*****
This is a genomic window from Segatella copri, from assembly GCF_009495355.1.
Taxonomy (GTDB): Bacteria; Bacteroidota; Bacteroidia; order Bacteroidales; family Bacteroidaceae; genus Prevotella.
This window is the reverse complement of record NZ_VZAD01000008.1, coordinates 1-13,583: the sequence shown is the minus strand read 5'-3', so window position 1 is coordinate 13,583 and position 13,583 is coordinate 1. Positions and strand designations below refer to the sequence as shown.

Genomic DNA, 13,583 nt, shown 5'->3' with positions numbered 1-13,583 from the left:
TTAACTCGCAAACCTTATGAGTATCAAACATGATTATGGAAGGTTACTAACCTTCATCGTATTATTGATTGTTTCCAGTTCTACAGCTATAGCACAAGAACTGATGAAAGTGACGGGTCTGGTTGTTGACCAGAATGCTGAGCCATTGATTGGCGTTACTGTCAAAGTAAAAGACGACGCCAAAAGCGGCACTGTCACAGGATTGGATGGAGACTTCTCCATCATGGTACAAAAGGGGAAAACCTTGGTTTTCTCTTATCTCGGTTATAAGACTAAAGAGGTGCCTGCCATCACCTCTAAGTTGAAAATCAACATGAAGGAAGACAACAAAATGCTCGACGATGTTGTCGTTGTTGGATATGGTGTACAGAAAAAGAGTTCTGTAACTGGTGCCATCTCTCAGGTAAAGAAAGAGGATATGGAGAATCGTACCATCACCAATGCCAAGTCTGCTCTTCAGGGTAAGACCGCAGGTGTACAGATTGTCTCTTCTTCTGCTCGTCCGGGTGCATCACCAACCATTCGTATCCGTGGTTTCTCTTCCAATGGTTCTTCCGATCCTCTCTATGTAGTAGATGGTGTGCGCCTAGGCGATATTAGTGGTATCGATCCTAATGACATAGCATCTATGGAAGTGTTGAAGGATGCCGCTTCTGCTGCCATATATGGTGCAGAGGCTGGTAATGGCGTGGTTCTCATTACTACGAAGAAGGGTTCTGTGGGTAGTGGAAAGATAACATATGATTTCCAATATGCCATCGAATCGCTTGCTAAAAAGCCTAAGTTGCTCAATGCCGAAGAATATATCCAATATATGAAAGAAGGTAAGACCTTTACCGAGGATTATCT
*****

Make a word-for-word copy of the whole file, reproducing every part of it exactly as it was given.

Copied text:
This is a genomic window from Segatella copri, from assembly GCF_009495355.1.
Taxonomy (GTDB): Bacteria; Bacteroidota; Bacteroidia; order Bacteroidales; family Bacteroidaceae; genus Prevotella.
This window is the reverse complement of record NZ_VZAD01000008.1, coordinates 1-13,583: the sequence shown is the minus strand read 5'-3', so window position 1 is coordinate 13,583 and position 13,583 is coordinate 1. Positions and strand designations below refer to the sequence as shown.

Genomic DNA, 13,583 nt, shown 5'->3' with positions numbered 1-13,583 from the left:
TTAACTCGCAAACCTTATGAGTATCAAACATGATTATGGAAGGTTACTAACCTTCATCGTATTATTGATTGTTTCCAGTTCTACAGCTATAGCACAAGAACTGATGAAAGTGACGGGTCTGGTTGTTGACCAGAATGCTGAGCCATTGATTGGCGTTACTGTCAAAGTAAAAGACGACGCCAAAAGCGGCACTGTCACAGGATTGGATGGAGACTTCTCCATCATGGTACAAAAGGGGAAAACCTTGGTTTTCTCTTATCTCGGTTATAAGACTAAAGAGGTGCCTGCCATCACCTCTAAGTTGAAAATCAACATGAAGGAAGACAACAAAATGCTCGACGATGTTGTCGTTGTTGGATATGGTGTACAGAAAAAGAGTTCTGTAACTGGTGCCATCTCTCAGGTAAAGAAAGAGGATATGGAGAATCGTACCATCACCAATGCCAAGTCTGCTCTTCAGGGTAAGACCGCAGGTGTACAGATTGTCTCTTCTTCTGCTCGTCCGGGTGCATCACCAACCATTCGTATCCGTGGTTTCTCTTCCAATGGTTCTTCCGATCCTCTCTATGTAGTAGATGGTGTGCGCCTAGGCGATATTAGTGGTATCGATCCTAATGACATAGCATCTATGGAAGTGTTGAAGGATGCCGCTTCTGCTGCCATATATGGTGCAGAGGCTGGTAATGGCGTGGTTCTCATTACTACGAAGAAGGGTTCTGTGGGTAGTGGAAAGATAACATATGATTTCCAATATGCCATCGAATCGCTTGCTAAAAAGCCTAAGTTGCTCAATGCCGAAGAATATATCCAATATATGAAAGAAGGTAAGACCTTTACCGAGGATTATCT